During my years in Catholic school, from age six to seventeen, I spent a lot of time praying.  I'd say my morning prayers while I was putting on my uniform.  In school, at the beginning of each class, we would stand up and say a short prayer, like a Hail Mary.  Sometimes we would sing.  I especially liked "Come Holy Ghost," the English translation of the 9th century Gregorian chant, "Veni Creator Spiritus."  In times of stress, such as before an algebra test, I would sing it silently to myself as I waited for the test paper to be placed on my desk.  At the end of each class we would all stand up again and say another prayer.

Two prayers per class, six classes a day, five days a week makes 240 prayers a month.  And that was not all.  My high school had a chapel where daily Mass was said before first period.  Attendance was not required, but sometimes I would go.  On Fridays confessions were heard in the chapel.  You said your prayer of contrition--mea culpa, mea culpa, mea maxima culpa--and then whatever prayers the priest assigned you as penance .  During lunch period--and this seems incredible now--my friends and I would often whip out our chapel veils and stop by the chapel for a visit to the Blessed Sacrament.

At home, before dinner, instead of a formal blessing we would just cross ourselves.  But sometimes in the evening my parents would  pray the Rosary, led by my father:  five Our Fathers, fifty Hail Marys, five Glorias, and the litany of the Virgin Mary.  My father recited the litany in Latin, and it used to feel like a reward for sitting through those endless Hail Marys:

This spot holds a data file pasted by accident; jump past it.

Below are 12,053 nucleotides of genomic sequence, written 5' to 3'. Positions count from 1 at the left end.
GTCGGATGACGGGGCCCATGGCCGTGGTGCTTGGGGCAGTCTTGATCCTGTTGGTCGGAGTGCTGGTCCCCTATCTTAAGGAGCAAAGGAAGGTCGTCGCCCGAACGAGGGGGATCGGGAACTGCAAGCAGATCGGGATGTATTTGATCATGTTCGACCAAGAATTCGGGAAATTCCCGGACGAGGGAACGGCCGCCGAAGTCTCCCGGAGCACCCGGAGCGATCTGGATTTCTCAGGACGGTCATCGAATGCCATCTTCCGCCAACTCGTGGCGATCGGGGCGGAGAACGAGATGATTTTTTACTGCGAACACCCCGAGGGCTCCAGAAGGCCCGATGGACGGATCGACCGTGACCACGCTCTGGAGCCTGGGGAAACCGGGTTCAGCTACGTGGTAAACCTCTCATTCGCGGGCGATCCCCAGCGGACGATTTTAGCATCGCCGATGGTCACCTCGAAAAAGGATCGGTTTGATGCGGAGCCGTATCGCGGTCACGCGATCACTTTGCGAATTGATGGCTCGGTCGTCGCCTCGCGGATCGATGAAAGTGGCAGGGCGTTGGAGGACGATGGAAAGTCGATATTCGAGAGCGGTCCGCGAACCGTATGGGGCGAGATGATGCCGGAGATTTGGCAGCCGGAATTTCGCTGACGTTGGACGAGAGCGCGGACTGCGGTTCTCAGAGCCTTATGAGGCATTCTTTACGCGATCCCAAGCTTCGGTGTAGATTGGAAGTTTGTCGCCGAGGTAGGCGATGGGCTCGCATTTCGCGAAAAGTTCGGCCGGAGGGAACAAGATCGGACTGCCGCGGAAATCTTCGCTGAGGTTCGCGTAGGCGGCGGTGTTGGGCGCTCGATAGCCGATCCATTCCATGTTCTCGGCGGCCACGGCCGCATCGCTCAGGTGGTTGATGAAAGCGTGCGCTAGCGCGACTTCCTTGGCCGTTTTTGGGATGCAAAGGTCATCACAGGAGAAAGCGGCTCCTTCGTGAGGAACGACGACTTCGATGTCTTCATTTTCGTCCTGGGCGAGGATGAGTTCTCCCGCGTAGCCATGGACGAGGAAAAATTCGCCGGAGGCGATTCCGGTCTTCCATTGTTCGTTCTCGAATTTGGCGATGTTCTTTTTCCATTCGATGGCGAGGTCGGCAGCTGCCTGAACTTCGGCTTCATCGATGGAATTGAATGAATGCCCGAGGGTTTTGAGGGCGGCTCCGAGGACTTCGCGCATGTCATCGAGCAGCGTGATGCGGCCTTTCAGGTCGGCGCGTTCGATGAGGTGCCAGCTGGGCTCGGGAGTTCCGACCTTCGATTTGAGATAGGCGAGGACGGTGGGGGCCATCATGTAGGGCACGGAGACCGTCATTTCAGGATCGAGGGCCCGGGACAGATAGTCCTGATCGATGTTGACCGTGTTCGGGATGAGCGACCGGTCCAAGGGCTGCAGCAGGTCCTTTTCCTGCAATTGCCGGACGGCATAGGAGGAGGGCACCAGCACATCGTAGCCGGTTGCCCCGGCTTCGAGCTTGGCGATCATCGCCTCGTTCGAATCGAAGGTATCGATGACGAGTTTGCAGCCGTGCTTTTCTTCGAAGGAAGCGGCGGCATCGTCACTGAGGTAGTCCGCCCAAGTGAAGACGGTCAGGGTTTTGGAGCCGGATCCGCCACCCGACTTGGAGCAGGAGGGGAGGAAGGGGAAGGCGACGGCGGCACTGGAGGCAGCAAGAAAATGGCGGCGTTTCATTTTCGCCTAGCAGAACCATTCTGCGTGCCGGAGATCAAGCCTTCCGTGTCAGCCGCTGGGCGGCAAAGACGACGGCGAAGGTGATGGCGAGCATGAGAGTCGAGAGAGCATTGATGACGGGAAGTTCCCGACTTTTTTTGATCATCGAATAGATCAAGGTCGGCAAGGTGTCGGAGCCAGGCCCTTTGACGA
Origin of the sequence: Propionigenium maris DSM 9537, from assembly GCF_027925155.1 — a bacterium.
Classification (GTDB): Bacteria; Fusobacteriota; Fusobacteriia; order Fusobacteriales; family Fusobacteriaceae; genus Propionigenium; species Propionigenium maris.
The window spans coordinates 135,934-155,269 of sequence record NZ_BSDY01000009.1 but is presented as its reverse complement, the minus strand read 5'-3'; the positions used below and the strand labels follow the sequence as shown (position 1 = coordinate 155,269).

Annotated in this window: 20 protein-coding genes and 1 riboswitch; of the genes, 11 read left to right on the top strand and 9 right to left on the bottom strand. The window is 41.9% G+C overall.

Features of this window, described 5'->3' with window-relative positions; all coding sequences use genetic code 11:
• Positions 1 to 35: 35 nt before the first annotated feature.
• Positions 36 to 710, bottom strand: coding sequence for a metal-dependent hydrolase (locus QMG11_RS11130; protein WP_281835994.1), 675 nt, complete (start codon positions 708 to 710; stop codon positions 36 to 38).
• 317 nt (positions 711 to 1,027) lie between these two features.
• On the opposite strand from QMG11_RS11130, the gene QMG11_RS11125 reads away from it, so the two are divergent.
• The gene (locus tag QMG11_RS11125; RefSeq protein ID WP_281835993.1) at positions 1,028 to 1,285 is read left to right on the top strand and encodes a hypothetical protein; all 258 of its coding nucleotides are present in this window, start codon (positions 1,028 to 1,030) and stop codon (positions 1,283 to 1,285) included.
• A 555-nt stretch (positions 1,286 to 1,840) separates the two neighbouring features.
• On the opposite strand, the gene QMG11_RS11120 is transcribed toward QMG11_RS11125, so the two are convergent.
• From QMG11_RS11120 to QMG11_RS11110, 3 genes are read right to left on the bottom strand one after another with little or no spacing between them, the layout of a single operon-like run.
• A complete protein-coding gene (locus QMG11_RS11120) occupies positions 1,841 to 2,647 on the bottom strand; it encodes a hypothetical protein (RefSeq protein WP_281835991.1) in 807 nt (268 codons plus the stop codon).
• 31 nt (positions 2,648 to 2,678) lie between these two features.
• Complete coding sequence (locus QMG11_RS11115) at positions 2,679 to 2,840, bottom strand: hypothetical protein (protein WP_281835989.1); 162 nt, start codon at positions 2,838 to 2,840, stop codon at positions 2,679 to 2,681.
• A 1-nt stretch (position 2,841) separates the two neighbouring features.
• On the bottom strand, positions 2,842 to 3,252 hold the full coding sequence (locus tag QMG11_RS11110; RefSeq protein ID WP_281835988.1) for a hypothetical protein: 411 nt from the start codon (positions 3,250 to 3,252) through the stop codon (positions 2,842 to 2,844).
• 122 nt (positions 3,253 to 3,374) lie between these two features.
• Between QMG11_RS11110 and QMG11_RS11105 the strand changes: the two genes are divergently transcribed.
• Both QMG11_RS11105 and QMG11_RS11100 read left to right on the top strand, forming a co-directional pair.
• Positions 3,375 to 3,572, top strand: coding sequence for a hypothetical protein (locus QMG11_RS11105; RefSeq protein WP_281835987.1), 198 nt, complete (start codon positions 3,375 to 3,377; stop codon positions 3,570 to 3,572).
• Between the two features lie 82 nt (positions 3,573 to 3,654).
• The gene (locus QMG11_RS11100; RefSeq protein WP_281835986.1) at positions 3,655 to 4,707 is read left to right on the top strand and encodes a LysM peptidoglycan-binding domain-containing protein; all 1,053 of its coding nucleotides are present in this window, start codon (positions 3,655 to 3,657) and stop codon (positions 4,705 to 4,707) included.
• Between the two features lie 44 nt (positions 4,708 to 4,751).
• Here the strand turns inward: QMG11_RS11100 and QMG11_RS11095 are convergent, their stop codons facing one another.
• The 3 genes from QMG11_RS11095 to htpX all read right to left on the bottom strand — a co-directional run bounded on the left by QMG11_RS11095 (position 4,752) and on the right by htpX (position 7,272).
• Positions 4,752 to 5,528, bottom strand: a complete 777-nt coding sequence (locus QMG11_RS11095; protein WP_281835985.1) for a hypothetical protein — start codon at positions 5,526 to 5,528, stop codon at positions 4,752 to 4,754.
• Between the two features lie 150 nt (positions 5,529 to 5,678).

...Mystical rose,
Tower of David,
Tower of ivory,
House of gold,
Ark of the covenant,
Gate of heaven,
Morning star...
During the long May evenings my parents and I would kneel before the statue of Mary that lived on the chest of drawers in their bedroom and say the special prayers of the "Month of Mary."

And in all seasons, before falling asleep, I would do an "examination of conscience" before saying a prayer to my Guardian Angel to which my  mother had added various petitions directed to God Himself, such as "let Daddy have plenty of good work," and "let me have a little brother or sister."  The latter was granted the year I turned sixteen.  Who said prayers don't work?

On Sundays we went to Mass and Communion.

After I married, and my father died, and the Church messed up badly on its birth control policies, I stopped all that--morning prayers, evening prayers, the Rosary, the Mass, the works.  Suddenly I had a lot of extra time on my hands.

Now that, a half century later, the vicissitudes of life have steered me on the path of Buddhist spirituality, I meditate in the morning, reciting a mantra that often feels as mechanical as the Rosary used to, and doing my best to tame my "monkey mind."  As I undertake various tasks during the day, I try to remember to center myself.  Before I go to sleep at night, I focus on my breath and do a little metta

It feels amazingly familiar and recognizable, like an old friend you haven't seen in years and who shows up wearing exotic clothes.  The habit and discipline of inwardness, instilled by my parents and by the nuns who succeeded each other like beads on the rosary of my school years, has come back into my life.

Wednesday, August 3, 2011

Women On Stage

Went with friends to hear the Philadelphia Orchestra some days ago, in its summer residence in nearby Saratoga. The guest conductor was Marin Alsop, on loan from the Baltimore Symphony. She is known not only for her talent but also as the first woman to conduct a major American orchestra. The soloist was the violin virtuosa, Sarah Chang, who played the Max Bruch Violin Concerto.

I'm not going to write about the artistry of these women, however, but about their outfits.